People send me a friend request on LinkedIn; I give them a history lesson.
Some LinkedIn acquaintance sent me a note that included some ostensibly laudible quote from Margaret Thatcher, and I replies that we must have absolutely nothing in common, so please let’s not connect.
Someone with no idea about human communication must have recommended somewhere to include quotes in contact requests. It’s a weird thing to do. I prefer to read from the person who is writing, not from some dead person, whose books I would read if I was interested in them.
But in defense of Margaret Thatcher, at least she campaigned wholeheartedly for the European Community in the last British referendum on that subject.
Using the word “networking” carries the implicit meaning that you only meet these people because you hope you can somehow profit from these people in the future. I hate it and prefer not to “network” with anyone. I’d rather just meet people normally and if their personalities are compatible with mine, I might want to hang out with them a bit more.
The phrase “high value people” has the same association. Using it tells me that this person thinks of the people he knows as some form of social currency. Knowing “high value people” makes him a bit richer and this is the purpose of his life, isn’t it? If the person ceases to be a “high value person”, he becomes a liability and needs to be ditched.
Quoting Henry Ford is in the same category as these other two things…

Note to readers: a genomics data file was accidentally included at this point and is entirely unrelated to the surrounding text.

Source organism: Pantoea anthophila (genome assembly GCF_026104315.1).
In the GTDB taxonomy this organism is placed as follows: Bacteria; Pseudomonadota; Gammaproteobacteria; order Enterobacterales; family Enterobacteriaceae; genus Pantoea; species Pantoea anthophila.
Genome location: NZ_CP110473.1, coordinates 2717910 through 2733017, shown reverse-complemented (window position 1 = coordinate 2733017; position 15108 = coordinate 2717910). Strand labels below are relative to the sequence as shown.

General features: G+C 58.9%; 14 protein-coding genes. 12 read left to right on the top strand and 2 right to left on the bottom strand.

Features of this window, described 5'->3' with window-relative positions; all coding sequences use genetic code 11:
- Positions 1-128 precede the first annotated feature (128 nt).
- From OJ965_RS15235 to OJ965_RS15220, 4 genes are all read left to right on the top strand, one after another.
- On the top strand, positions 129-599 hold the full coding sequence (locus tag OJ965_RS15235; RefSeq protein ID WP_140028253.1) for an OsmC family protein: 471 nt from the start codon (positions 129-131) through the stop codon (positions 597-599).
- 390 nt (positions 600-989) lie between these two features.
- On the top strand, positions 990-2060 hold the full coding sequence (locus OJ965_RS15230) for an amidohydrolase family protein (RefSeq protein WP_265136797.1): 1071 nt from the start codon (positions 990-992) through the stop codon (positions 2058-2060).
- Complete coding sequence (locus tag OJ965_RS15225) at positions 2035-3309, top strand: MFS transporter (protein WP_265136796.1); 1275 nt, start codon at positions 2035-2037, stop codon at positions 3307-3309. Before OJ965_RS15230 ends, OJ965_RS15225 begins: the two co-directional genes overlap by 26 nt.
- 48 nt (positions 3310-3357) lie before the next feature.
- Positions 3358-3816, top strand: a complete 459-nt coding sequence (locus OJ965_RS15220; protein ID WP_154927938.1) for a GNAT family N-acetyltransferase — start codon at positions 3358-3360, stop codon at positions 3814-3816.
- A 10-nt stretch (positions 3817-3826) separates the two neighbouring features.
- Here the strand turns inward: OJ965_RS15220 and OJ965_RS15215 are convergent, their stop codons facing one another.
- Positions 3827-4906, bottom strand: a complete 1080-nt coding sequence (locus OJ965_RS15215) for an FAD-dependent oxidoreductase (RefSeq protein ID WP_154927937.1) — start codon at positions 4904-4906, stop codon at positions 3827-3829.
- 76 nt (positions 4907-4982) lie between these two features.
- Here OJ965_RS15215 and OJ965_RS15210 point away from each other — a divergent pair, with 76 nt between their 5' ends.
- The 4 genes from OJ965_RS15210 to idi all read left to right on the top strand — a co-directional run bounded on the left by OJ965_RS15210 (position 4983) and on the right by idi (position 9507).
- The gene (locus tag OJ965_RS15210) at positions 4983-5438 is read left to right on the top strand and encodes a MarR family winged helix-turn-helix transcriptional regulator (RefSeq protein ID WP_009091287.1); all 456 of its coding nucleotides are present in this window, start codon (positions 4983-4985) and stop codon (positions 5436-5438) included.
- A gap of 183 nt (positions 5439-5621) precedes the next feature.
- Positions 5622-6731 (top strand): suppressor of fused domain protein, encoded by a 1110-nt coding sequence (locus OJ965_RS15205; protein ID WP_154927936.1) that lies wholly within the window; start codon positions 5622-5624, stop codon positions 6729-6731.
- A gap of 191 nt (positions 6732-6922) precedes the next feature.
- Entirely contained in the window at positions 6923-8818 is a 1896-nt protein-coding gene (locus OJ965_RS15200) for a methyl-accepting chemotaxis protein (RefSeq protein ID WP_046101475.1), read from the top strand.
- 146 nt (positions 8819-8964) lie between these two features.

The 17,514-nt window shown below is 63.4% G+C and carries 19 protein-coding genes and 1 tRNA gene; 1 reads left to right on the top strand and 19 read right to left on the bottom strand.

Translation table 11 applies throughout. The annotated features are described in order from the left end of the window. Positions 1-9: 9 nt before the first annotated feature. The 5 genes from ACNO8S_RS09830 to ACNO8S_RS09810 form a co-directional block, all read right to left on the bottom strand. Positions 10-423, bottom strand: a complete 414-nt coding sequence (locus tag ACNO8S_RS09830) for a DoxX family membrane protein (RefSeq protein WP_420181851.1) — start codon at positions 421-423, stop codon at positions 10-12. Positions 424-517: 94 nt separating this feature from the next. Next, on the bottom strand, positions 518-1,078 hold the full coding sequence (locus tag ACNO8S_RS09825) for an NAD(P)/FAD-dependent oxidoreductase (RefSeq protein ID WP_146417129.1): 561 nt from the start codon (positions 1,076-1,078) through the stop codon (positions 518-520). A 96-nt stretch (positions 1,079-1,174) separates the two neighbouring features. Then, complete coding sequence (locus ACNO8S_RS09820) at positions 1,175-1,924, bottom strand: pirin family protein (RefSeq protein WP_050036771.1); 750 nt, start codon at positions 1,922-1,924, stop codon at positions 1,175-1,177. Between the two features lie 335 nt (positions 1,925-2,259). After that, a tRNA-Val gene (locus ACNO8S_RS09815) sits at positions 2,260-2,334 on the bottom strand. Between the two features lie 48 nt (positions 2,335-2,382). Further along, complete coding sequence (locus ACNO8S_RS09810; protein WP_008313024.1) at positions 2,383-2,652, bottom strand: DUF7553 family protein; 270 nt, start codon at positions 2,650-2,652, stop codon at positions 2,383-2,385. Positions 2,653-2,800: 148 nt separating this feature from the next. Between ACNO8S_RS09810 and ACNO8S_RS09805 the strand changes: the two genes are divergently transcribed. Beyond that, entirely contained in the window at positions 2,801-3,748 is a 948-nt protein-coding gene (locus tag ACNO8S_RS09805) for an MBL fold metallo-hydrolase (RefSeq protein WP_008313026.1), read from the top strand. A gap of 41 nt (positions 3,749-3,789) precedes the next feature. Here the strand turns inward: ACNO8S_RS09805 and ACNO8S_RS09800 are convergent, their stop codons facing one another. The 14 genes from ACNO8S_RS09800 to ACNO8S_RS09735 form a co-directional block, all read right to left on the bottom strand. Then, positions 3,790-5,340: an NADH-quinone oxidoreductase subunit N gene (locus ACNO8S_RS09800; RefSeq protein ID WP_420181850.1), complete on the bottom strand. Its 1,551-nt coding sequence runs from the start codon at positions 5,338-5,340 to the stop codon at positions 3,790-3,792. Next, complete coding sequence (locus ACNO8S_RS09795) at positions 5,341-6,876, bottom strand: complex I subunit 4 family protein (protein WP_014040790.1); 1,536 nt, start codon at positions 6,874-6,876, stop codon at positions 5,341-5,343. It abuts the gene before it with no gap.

Overall, the post makes me think of an extremely boring sociopath whose only life goal is to accumulate as much wealth and power as possible.
On a second thought, I was probably reading way too much into this quotation. I’m sure the person who sent this is a nice guy.
I have also always been turned off by “networking” events. If I need someone’s services, I will find them. If someone needs my services, they will find me. And if not, I don’t mind because I am too busy already anyway.
I always assumed that these networking events are full of people who must not yet be busy enough and I never understood the point of meeting with other professionals who also lack clients. It becomes even more absurd when people of the same profession meet, for they are often competitors.
And I share your view of the term “high value people”. Every human being has the same value, whether it’s a child, a homeless guy or a professor. One of them may be more useful in certain situations, but that’s a different category than “value”. And in my experience, poor or low-status people are often nicer, more trustworthy and reliable and have better stories to tell.
“And in my experience, poor or low-status people are often nicer, more trustworthy and reliable and have better stories to tell.” I couldn’t agree more. I prefer not to connect with people whom I haven’t met face to face but job recruiters are fine. :)
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